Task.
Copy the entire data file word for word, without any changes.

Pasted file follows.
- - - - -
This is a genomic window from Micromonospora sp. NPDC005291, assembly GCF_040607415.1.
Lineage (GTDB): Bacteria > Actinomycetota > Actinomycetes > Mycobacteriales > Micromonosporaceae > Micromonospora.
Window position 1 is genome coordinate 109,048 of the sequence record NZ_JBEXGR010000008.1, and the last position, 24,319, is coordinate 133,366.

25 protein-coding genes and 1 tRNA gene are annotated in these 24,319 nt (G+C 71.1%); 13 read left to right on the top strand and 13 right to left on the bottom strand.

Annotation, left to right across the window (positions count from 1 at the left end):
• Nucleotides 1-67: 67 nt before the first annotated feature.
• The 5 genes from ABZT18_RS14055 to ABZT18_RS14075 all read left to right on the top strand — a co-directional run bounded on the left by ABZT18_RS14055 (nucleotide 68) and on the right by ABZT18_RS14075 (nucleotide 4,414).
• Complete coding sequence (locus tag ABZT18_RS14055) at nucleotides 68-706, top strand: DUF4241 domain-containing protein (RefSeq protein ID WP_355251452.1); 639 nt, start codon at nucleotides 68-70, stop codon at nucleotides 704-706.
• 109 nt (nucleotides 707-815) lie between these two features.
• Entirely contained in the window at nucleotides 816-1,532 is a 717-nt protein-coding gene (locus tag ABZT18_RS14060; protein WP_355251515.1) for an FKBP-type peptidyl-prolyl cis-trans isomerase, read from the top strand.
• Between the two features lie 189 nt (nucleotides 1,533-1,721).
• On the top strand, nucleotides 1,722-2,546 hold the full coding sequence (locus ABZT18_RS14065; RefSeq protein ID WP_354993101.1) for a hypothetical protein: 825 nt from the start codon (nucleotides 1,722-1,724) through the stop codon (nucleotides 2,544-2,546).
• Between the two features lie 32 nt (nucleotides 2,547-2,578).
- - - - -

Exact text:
This is a genomic window from Micromonospora sp. NPDC005291, assembly GCF_040607415.1.
Lineage (GTDB): Bacteria > Actinomycetota > Actinomycetes > Mycobacteriales > Micromonosporaceae > Micromonospora.
Window position 1 is genome coordinate 109,048 of the sequence record NZ_JBEXGR010000008.1, and the last position, 24,319, is coordinate 133,366.

25 protein-coding genes and 1 tRNA gene are annotated in these 24,319 nt (G+C 71.1%); 13 read left to right on the top strand and 13 right to left on the bottom strand.

Annotation, left to right across the window (positions count from 1 at the left end):
• Nucleotides 1-67: 67 nt before the first annotated feature.
• The 5 genes from ABZT18_RS14055 to ABZT18_RS14075 all read left to right on the top strand — a co-directional run bounded on the left by ABZT18_RS14055 (nucleotide 68) and on the right by ABZT18_RS14075 (nucleotide 4,414).
• Complete coding sequence (locus tag ABZT18_RS14055) at nucleotides 68-706, top strand: DUF4241 domain-containing protein (RefSeq protein ID WP_355251452.1); 639 nt, start codon at nucleotides 68-70, stop codon at nucleotides 704-706.
• 109 nt (nucleotides 707-815) lie between these two features.
• Entirely contained in the window at nucleotides 816-1,532 is a 717-nt protein-coding gene (locus tag ABZT18_RS14060; protein WP_355251515.1) for an FKBP-type peptidyl-prolyl cis-trans isomerase, read from the top strand.
• Between the two features lie 189 nt (nucleotides 1,533-1,721).
• On the top strand, nucleotides 1,722-2,546 hold the full coding sequence (locus ABZT18_RS14065; RefSeq protein ID WP_354993101.1) for a hypothetical protein: 825 nt from the start codon (nucleotides 1,722-1,724) through the stop codon (nucleotides 2,544-2,546).
• Between the two features lie 32 nt (nucleotides 2,547-2,578).